In the 1940s, Richman Brothers continued to grow, establishing its first West Coast stores. In the early 1940s, the company began adding furnishing goods departments to some of its stores. It also took on war work, manufacturing uniforms for the Army, Navy, and Women's Army Corps. In early 1943, the company reported to its shareholders that 50 percent of its production had been devoted to military garments.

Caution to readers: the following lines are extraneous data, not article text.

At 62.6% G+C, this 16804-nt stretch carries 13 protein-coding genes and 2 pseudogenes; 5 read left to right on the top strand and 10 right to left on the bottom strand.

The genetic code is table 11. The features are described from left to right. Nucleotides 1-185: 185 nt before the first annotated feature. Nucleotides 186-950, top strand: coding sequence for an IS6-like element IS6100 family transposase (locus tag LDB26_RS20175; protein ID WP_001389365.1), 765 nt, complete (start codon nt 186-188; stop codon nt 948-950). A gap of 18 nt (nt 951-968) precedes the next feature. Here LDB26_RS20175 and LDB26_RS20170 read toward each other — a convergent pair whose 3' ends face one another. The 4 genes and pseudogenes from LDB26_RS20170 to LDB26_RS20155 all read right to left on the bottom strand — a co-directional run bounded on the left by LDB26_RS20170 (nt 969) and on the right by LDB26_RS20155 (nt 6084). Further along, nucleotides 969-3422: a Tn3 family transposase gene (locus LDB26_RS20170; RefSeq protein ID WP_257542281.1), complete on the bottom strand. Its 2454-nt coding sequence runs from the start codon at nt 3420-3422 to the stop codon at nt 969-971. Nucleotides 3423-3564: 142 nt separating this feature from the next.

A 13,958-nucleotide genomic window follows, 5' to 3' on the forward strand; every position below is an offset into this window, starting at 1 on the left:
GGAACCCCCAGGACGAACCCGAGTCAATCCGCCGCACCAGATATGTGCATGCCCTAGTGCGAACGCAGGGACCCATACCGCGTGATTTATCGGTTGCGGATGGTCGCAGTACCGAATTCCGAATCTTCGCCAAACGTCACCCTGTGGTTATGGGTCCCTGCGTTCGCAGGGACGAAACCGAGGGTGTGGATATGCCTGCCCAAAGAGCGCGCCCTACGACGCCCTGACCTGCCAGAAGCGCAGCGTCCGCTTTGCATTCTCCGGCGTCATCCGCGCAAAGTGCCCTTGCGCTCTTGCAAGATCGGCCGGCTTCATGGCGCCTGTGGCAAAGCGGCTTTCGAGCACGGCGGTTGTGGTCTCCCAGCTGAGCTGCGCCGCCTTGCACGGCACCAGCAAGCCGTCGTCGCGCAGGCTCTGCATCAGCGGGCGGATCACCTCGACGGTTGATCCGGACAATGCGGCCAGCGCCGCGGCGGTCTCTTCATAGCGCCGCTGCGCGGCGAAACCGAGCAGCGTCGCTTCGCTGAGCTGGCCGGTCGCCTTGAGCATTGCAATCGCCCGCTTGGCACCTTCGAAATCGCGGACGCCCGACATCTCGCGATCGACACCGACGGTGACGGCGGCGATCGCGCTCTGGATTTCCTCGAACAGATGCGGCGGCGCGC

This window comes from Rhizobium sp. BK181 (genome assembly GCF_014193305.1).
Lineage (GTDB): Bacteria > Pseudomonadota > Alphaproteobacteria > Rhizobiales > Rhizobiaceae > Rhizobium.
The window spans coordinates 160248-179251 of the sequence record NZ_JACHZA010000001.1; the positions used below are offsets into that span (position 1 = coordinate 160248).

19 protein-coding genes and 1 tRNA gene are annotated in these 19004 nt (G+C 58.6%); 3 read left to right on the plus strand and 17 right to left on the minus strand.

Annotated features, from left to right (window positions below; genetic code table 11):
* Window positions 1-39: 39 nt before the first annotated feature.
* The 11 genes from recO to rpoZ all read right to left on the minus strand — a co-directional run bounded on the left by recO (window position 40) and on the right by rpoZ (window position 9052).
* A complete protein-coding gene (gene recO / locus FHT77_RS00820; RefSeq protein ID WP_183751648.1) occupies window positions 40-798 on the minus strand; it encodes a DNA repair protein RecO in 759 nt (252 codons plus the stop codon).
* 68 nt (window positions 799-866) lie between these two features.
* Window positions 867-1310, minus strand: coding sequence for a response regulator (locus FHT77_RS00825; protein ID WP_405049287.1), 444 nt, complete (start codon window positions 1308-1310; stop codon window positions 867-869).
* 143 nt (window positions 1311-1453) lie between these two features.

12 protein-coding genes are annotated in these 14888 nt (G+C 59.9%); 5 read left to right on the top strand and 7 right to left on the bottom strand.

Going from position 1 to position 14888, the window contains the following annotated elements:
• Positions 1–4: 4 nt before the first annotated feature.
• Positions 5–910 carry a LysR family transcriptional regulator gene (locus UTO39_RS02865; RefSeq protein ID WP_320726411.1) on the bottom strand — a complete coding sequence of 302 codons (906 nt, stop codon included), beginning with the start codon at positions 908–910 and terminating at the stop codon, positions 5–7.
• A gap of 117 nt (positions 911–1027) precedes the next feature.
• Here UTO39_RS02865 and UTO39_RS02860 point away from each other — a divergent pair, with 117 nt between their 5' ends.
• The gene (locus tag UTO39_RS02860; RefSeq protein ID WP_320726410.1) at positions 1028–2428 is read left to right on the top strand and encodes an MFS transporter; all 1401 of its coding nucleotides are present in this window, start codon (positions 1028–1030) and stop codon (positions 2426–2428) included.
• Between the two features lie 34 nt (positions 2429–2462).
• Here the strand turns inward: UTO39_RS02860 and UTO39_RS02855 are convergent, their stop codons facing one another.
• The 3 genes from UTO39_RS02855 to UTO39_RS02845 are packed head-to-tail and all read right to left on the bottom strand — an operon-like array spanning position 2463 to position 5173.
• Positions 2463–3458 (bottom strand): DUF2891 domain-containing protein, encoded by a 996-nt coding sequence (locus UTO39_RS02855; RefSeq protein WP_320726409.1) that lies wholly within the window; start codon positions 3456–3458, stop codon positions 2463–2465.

In the 1950s, the company's expansion continued, notably in the suburban markets and on the West Coast. During the same period the company also experienced union problems. Richman Brothers, a non-union shop, was a model of corporate paternalism almost from its inception. Amalgamated Clothing Workers of America (ACWA), which had unionized other Cleveland garment manufacturers, made overtures to Richman Brothers workers as early as 1939, but the company remained non-union. Beginning in 1950, a number of Richman Brothers' stores were picketed by ACWA. The company responded by getting an injunction against the union's picketing from the Common Pleas Court. The depth of the company's union troubles is alluded to in their shareholders reports, which document the court battles regarding this and similar injunctions throughout the 1950s. Richman Brothers' battle with the Amalgamated Clothing Workers reached both the Ohio and U.S. Supreme Courts. Richman Brothers remained a non-union shop throughout its existence. Anderson-Little, which it acquired in 1966, however, was unionized by ACWA.